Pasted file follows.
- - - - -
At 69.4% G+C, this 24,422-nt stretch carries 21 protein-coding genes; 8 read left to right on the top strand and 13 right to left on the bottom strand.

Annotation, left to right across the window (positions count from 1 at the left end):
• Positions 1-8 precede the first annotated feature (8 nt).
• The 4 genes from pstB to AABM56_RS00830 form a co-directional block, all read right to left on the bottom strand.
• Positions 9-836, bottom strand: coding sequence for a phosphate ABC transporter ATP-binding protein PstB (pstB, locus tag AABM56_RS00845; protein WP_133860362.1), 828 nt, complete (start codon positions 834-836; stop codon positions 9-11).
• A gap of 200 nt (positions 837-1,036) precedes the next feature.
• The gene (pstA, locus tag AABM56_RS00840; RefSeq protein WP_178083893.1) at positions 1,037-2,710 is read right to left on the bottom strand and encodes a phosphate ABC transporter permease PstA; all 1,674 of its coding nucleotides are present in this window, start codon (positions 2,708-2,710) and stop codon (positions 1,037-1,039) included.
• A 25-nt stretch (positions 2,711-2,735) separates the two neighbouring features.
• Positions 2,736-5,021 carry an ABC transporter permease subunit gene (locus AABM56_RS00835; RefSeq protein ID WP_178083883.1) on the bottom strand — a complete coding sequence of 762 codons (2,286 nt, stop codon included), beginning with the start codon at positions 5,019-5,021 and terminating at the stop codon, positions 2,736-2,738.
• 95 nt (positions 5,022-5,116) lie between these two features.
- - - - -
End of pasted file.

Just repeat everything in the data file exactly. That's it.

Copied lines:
At 69.4% G+C, this 24,422-nt stretch carries 21 protein-coding genes; 8 read left to right on the top strand and 13 right to left on the bottom strand.

Annotation, left to right across the window (positions count from 1 at the left end):
• Positions 1-8 precede the first annotated feature (8 nt).
• The 4 genes from pstB to AABM56_RS00830 form a co-directional block, all read right to left on the bottom strand.
• Positions 9-836, bottom strand: coding sequence for a phosphate ABC transporter ATP-binding protein PstB (pstB, locus tag AABM56_RS00845; protein WP_133860362.1), 828 nt, complete (start codon positions 834-836; stop codon positions 9-11).
• A gap of 200 nt (positions 837-1,036) precedes the next feature.
• The gene (pstA, locus tag AABM56_RS00840; RefSeq protein WP_178083893.1) at positions 1,037-2,710 is read right to left on the bottom strand and encodes a phosphate ABC transporter permease PstA; all 1,674 of its coding nucleotides are present in this window, start codon (positions 2,708-2,710) and stop codon (positions 1,037-1,039) included.
• A 25-nt stretch (positions 2,711-2,735) separates the two neighbouring features.
• Positions 2,736-5,021 carry an ABC transporter permease subunit gene (locus AABM56_RS00835; RefSeq protein ID WP_178083883.1) on the bottom strand — a complete coding sequence of 762 codons (2,286 nt, stop codon included), beginning with the start codon at positions 5,019-5,021 and terminating at the stop codon, positions 2,736-2,738.
• 95 nt (positions 5,022-5,116) lie between these two features.